Results obtained by various 3rd party organizations. See below. As stated in the reports some of the results are stated “Below detection Level”, why removal rate in reality is “better than” indicated in the graph.
Particle detection technique used by HORIBA scientific is called Dynamic light scattering (DLS) and is a technique in physics that can be used to determine the size distribution profile of small particles in suspension or polymers in solution. When light hits small particles, the light scatters in all directions (Rayleigh scattering) as long as the particles are small compared to the wavelength (below 250 nm). Even if the light source is a laser, and thus is monochromatic and coherent, the scattering intensity fluctuates over time. This fluctuation is due to small particles in suspension undergoing Brownian motion, and so the distance between the scatterers in the solution is constantly changing with time. This information received can be used to calculate different measurements of the fluid.
DLS was used on Xzero water, to determine the number of particles of each size distribution. Typical measurements per size fraction is below 10000. There is a long explanation why there seems to be a peak in the values around 300 nm (Mie Scattering), but this is due to the instrument and is not there in reality. However, the measurement even including this wrongful peak is still very low why it was not deducted. In total the Xzero sample measured a total of 2,4 *105 particles per ml size distribution <900 nm.
Current technologies are using reverse osmosis and deionization together with filtering techniques to mechanically block particles coming out of the reverse osmosis module. But the smallest filter used is 200 nm. Mechanical filters can not be used for smaller particles because of the enormous pressure drop they would create. Any particle smaller than 200 nm will pass right through.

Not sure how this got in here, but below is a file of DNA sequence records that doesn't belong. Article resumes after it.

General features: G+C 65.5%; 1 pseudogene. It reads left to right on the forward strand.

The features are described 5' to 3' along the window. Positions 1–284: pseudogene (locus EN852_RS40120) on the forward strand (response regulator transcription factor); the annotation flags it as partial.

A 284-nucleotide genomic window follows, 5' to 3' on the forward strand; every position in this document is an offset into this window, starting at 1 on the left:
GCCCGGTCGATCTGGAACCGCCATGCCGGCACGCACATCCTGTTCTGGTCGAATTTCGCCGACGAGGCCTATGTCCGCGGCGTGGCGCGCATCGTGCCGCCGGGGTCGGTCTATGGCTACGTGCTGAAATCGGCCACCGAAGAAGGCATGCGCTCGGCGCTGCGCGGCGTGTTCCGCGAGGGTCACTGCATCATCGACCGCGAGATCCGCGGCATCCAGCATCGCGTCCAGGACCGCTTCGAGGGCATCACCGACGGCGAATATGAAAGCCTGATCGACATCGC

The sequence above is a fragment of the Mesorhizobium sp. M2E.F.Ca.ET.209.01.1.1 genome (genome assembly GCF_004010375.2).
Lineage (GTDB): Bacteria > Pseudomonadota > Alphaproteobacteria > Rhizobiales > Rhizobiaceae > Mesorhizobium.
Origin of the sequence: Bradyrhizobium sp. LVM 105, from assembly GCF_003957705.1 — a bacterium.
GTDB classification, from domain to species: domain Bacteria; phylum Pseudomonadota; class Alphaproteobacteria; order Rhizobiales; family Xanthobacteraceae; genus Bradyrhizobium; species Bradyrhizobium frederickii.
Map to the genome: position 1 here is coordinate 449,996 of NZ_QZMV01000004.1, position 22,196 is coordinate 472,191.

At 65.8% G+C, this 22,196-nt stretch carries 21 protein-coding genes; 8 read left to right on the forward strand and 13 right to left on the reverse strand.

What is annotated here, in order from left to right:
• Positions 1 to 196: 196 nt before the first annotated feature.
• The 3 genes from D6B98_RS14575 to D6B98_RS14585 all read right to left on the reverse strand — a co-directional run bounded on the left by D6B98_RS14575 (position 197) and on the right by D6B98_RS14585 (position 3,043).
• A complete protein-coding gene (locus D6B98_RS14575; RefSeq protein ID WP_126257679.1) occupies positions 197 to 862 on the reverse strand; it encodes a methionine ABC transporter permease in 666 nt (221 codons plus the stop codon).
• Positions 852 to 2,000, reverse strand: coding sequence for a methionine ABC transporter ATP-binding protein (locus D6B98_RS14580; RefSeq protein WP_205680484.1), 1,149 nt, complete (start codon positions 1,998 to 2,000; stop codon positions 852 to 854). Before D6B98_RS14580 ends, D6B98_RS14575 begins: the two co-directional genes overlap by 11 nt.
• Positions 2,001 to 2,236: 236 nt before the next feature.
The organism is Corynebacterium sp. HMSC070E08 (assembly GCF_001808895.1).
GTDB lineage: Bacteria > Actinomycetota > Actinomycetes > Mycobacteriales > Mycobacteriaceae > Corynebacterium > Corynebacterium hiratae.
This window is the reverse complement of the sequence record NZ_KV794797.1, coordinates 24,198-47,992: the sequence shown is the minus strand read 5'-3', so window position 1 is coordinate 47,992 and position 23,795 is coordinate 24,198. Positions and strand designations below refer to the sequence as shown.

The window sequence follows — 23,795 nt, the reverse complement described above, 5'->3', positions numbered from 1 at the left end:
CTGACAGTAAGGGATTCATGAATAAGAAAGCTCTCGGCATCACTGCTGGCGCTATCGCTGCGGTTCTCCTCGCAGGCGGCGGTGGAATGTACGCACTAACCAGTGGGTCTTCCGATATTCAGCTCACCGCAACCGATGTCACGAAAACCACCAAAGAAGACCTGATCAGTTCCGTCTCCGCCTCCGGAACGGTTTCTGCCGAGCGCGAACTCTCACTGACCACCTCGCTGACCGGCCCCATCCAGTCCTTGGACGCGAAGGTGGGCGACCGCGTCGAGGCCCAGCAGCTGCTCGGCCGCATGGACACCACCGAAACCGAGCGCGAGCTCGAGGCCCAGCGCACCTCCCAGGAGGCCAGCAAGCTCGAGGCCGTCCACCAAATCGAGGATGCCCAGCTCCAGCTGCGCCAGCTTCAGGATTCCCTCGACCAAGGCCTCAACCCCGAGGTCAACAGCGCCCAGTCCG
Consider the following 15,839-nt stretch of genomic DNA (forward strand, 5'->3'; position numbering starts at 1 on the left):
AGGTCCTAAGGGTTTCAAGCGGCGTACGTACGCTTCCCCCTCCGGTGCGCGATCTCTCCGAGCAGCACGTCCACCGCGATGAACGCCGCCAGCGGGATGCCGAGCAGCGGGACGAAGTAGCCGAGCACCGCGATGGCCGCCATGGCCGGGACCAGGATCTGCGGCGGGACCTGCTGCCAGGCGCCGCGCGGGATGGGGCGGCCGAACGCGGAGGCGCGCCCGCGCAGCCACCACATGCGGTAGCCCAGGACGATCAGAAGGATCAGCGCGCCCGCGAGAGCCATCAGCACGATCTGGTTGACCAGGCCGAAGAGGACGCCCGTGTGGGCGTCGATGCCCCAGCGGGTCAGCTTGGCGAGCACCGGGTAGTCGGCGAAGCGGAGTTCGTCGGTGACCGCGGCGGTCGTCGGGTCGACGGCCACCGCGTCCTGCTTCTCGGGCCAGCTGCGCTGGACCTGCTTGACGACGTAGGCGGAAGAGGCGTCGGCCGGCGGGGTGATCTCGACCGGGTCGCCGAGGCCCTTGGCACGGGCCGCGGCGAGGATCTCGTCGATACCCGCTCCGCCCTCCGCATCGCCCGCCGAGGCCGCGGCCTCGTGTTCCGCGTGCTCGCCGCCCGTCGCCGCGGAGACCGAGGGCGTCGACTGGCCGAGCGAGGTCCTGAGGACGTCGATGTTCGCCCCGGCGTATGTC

The company performing the measurements could not provide detailed measurements of our competitors, but stated that a standard number were in the region of 1*108 particles per ml. This information together with the knowledge of no filtering below 200 nm and the fact that a normal particle distribution in a fluid has an increasing number for smaller sizes (Junge Distribution), enabled us to create this schematic diagram.
Standards that we are comparing against (ASTM D5127-07) states that the total weight of the particles must not exceed 1microgram/ liter (or 1 ppb, part per billion). To calculate the weight of all the particles we used the density of polyethene 1,3 g/ml times the size fraction an added it all up. The Xzero sample measured 1,35 microgram/ litre. The same procedure were made using available data for the current technologies, and the information was used to create graph number 2.
Test by Swedish Environmental Research Institute in June 2014 with HPLC. The results for nanoparticles have later in the year been verified by tests done with equipment with even more stringent detection levels.
Since these first test was made several tests have been made in co-operation with The Royal Institute of Technology (KTH), ALS Global, Swedish Environmental Research Institute (SERI), Manta Instruments, Clarkson University and Anton Paar.
All tests have verified excellent results. The tests have been done with silver and gold nanoparticles to verify the technology and improve the practical implementation.
A program is underway in 2017 for testing of other types of nanoparticles such as polystyrene sphere nanoparticles, silica nanoparticles and other nanoparticles that are of interest in the industry. Since the method is not selective in regard to material or charge, it is expected that all nanoparticles will be removed in the same efficient way.
We welcome new prominent technology leaders in nanotechnology and any users of Type 1 Ultrapure Water to test our water as a challenge to the water you use today.